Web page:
In this free webinar, we will explore the role of training for professionals involved in the care of women and families throughout the perinatal period – helping you to feel more confident navigating this area in your professional role, and making informed decisions on training for yourself and your colleagues. Drawing on a variety of clinical scenarios and case studies, we will ou tline WH O can benefit from training; WHAT should be covered; and WHY it’s needed now more than ever
By the end of the session, you will:
- Be more aware of the range of perinatal mental disorders that professionals need to learn about, and the impact these can have on women and families during the perinatal period and beyond.
- Have gained a deeper understanding of how targeted training can help professionals in different roles and at different points throughout the perinatal care pathway.
- Feel more confident navigating different types of training, and identifying which training is right for you and your colleagues, in the context of the expansion of perinatal mental health services related to the NHS Long Term Plan.
We will also set aside time to respond to your comments and questions, and provide some follow-up resources and information, so that you can scope and sense-check your own training needs.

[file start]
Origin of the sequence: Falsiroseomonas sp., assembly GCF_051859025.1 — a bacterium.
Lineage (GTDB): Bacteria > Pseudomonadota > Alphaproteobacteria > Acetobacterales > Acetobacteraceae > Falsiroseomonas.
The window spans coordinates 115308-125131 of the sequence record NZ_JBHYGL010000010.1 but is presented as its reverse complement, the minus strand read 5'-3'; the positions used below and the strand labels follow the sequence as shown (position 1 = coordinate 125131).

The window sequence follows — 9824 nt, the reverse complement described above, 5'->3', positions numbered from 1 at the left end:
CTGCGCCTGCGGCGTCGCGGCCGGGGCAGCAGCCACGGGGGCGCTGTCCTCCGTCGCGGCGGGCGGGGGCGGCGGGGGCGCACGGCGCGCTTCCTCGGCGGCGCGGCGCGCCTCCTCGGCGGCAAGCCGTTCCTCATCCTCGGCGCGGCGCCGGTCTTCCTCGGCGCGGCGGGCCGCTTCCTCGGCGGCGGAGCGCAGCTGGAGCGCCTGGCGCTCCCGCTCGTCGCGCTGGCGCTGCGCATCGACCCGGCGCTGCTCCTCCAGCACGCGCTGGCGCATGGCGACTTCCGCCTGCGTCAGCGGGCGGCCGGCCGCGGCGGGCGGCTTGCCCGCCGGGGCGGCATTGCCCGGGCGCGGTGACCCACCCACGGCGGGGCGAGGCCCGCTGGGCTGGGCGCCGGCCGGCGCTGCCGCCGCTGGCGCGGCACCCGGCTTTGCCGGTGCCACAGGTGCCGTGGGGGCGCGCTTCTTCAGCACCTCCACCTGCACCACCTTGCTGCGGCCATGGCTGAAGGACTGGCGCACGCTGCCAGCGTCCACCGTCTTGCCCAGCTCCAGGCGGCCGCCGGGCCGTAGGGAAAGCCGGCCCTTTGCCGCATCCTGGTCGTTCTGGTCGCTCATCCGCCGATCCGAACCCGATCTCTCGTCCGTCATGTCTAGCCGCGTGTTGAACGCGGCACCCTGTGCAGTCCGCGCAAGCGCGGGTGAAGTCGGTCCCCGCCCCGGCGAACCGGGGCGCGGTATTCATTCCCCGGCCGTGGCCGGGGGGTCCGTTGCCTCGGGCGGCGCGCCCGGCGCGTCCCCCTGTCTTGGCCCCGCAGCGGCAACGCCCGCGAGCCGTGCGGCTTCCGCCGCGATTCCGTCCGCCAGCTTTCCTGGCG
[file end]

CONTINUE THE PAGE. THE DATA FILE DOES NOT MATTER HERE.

Webinar Leads:< /strong>
- Jo Brook: Jo is Perinatal Mental Health Training and Service Development Lead at the Tavistock and Portman NHS Foundation Trust, and London Perinatal Mental Health Clinical Lead. She has extensive service development and leadership experience in the perinatal mental health field, and in supporting the expansion of perinatal services through workforce development.
- Dr Lucinda Green: Lucinda has been a Consultant Perinatal Psychiatrist since 2002. She has extensive clinical and service development experience and has held a number of leadership roles within the NHS. Lucinda has many years’ experience of designing and delivering perinatal mental health training for a range of healthcare professionals.
Regional Scale Programme (NHSX) DIABETES Workshop Wednesday 25th August 2-4pm
Please see information below regarding the third and final workshop in a mini-series exploring digitally enabled LTC management and VWs, which is focused this time on: Diabetes.